Last Updated on 22/11/2021 by Sunaina
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Tether has agreed to pay $41 million to resolve charges brought by the US Commodity Futures Trading Commission (CFTC) that it made false or misleading claims while claiming that its stablecoins were completely backed by fiat currencies.
According to the CFTC, Tether misled clients and the cryptocurrency markets between June 2016 and February 2019 that it had “sufficient US dollar reserves” to back every token while, in reality, its reserves were not properly backed the majority of the time.
Furthermore, the CFTC stated that Tether failed to disclose that it included unsecured receivables and non-fiat assets as part of its reserves, falsely telling investors that it would conduct routine audits to show it maintained 100 percent of reserves at all times, despite the fact that its reserves were not audited.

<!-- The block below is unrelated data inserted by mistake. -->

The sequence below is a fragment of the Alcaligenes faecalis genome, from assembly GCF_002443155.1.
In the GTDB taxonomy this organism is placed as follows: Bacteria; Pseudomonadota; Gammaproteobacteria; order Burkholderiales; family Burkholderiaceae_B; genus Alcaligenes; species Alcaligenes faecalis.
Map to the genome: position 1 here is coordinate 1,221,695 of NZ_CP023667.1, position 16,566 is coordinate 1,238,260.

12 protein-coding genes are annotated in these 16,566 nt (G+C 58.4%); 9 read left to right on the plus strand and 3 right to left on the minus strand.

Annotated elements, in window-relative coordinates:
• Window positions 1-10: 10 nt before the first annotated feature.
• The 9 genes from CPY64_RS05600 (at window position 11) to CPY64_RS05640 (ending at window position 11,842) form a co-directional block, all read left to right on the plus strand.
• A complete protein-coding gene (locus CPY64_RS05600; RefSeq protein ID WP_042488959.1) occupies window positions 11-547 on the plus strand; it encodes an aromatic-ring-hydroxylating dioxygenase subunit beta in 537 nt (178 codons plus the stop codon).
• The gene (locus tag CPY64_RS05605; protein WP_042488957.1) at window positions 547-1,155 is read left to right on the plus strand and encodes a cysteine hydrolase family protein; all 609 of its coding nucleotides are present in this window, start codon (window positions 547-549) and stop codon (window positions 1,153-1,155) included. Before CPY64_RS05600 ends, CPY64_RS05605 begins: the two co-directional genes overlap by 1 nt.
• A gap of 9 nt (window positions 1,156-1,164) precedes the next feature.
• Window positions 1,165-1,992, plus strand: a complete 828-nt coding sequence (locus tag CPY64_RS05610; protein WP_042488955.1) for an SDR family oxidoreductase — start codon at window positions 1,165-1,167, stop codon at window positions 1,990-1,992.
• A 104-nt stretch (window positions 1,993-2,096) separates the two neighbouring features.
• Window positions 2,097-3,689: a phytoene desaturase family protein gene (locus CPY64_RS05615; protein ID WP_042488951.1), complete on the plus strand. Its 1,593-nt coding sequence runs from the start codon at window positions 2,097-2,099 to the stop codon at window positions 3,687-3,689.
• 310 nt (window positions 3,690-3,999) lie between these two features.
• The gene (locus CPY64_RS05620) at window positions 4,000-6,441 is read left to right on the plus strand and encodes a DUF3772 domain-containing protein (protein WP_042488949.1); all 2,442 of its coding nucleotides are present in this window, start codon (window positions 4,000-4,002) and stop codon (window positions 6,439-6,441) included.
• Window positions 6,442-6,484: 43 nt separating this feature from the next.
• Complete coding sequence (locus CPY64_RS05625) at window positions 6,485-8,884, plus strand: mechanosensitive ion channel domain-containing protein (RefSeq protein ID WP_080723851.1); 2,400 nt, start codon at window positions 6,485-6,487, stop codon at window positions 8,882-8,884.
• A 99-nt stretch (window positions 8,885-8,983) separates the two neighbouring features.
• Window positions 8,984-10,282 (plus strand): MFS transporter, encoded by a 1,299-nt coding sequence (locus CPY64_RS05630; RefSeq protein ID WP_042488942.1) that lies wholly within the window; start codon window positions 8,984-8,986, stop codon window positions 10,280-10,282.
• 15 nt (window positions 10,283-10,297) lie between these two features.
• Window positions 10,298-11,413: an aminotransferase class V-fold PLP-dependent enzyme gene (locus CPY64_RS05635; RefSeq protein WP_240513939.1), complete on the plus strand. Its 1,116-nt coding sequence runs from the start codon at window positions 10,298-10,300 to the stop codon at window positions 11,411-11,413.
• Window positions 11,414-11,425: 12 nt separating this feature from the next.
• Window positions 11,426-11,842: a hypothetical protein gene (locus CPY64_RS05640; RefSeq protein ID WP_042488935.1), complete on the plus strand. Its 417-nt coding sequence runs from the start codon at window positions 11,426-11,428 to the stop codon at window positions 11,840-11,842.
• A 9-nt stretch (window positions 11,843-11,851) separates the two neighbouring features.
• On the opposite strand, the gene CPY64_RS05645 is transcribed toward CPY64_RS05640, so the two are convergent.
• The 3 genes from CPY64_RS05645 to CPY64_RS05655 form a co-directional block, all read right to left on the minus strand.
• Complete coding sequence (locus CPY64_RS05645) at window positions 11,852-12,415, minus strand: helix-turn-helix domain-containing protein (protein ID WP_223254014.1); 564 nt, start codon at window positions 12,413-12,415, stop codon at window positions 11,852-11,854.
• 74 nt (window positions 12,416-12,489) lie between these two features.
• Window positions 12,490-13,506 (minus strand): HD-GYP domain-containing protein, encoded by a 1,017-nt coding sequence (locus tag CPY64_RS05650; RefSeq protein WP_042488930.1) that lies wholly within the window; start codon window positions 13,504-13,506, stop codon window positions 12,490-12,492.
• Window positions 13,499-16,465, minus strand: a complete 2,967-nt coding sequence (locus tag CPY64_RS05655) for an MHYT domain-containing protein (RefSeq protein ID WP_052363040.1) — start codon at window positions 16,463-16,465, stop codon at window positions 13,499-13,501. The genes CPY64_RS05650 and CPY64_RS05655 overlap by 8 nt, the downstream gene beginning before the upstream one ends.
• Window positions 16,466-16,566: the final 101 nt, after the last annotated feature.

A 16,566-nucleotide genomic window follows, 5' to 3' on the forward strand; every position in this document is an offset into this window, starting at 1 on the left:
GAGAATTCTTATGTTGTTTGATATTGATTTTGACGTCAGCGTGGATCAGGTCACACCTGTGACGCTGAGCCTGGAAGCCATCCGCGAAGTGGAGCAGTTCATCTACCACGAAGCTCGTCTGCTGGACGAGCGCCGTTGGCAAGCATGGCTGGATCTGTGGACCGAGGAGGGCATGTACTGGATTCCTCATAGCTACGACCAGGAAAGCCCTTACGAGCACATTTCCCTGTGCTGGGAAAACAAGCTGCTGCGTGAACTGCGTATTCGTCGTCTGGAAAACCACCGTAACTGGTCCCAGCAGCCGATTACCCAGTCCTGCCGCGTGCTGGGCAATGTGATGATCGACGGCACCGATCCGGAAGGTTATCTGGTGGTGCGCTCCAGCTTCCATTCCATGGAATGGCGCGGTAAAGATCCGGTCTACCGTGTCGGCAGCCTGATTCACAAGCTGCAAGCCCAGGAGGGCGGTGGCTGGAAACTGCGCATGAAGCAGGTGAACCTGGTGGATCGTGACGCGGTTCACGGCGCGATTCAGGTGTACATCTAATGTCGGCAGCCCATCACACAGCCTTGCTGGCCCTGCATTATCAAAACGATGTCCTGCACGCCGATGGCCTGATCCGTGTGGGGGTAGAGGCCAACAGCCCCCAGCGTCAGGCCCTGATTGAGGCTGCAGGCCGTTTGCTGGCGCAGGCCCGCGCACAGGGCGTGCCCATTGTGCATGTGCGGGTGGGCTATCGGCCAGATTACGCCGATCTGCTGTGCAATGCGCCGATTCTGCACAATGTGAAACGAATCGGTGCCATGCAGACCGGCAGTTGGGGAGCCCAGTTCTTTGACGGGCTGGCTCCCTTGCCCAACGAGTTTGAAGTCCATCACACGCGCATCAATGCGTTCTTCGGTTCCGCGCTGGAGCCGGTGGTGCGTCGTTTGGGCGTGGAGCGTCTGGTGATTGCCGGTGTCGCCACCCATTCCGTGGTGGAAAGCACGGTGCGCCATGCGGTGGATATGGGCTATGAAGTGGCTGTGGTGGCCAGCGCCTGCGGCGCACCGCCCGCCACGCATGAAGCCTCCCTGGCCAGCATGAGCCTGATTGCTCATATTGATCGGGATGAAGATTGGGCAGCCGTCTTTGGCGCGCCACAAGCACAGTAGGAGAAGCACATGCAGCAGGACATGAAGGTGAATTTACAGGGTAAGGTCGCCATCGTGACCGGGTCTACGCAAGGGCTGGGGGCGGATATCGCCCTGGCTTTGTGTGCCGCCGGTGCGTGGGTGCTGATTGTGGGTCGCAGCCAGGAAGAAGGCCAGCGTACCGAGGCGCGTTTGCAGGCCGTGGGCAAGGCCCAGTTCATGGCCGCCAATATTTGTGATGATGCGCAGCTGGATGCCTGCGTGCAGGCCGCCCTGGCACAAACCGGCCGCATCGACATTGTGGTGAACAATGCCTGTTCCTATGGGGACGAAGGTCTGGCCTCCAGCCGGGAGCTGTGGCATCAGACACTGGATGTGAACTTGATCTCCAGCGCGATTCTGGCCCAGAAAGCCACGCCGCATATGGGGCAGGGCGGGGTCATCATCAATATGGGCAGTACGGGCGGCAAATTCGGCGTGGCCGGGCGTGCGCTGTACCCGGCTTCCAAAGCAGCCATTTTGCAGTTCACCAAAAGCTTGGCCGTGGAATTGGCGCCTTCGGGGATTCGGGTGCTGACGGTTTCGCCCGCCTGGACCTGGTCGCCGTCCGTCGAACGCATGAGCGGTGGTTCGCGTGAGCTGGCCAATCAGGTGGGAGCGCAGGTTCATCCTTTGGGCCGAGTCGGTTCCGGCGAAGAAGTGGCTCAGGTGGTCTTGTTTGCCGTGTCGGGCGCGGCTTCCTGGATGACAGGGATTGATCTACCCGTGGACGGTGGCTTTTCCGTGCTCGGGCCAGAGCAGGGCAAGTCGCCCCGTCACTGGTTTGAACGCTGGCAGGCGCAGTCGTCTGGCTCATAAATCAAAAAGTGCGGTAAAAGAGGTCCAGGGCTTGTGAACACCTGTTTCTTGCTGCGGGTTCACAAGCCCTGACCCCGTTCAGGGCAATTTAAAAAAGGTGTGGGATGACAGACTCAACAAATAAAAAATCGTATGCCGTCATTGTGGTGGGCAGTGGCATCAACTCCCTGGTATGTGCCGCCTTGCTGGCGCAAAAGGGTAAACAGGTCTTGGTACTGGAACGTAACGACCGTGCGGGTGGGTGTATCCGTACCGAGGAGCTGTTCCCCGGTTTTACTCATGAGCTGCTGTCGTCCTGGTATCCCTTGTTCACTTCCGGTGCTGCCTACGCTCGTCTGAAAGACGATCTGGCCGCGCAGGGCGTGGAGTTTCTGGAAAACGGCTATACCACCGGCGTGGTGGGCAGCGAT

“This case highlights the expectation of honesty and transparency in the rapidly growing and developing digital assets marketplace,” said interim CFTC chairman Rostin Behnam in a statement.
Tether was investigated by the New York Attorney General’s Office for allegations concerning its funding, and a meeting was held with the agency in February. It is barred from conducting business in New York under the terms of the settlement.
Tether asserted in a statement emailed to The Verge on Friday that the CFTC order “found no problems pertaining to Tether’s current operations,” adding that flaws in the agency’s order were remedied when Tether revised its terms of service in February 2019.
The CFTC also stated on Friday that Bitfinex, a cryptocurrency exchange linked with Tether, had been fined $1.5 million for engaging in “illegal, off-exchange retail commodities transactions in digital assets” with Americans in violation of the conditions of a 2016 CFTC order.
Tether remarked in a statement that the CFTC’s conclusions against Bitfinex “relate to the timing and implementation of its restriction on US consumers,” noting that the CFTC’s decision found no breaches after December 2018.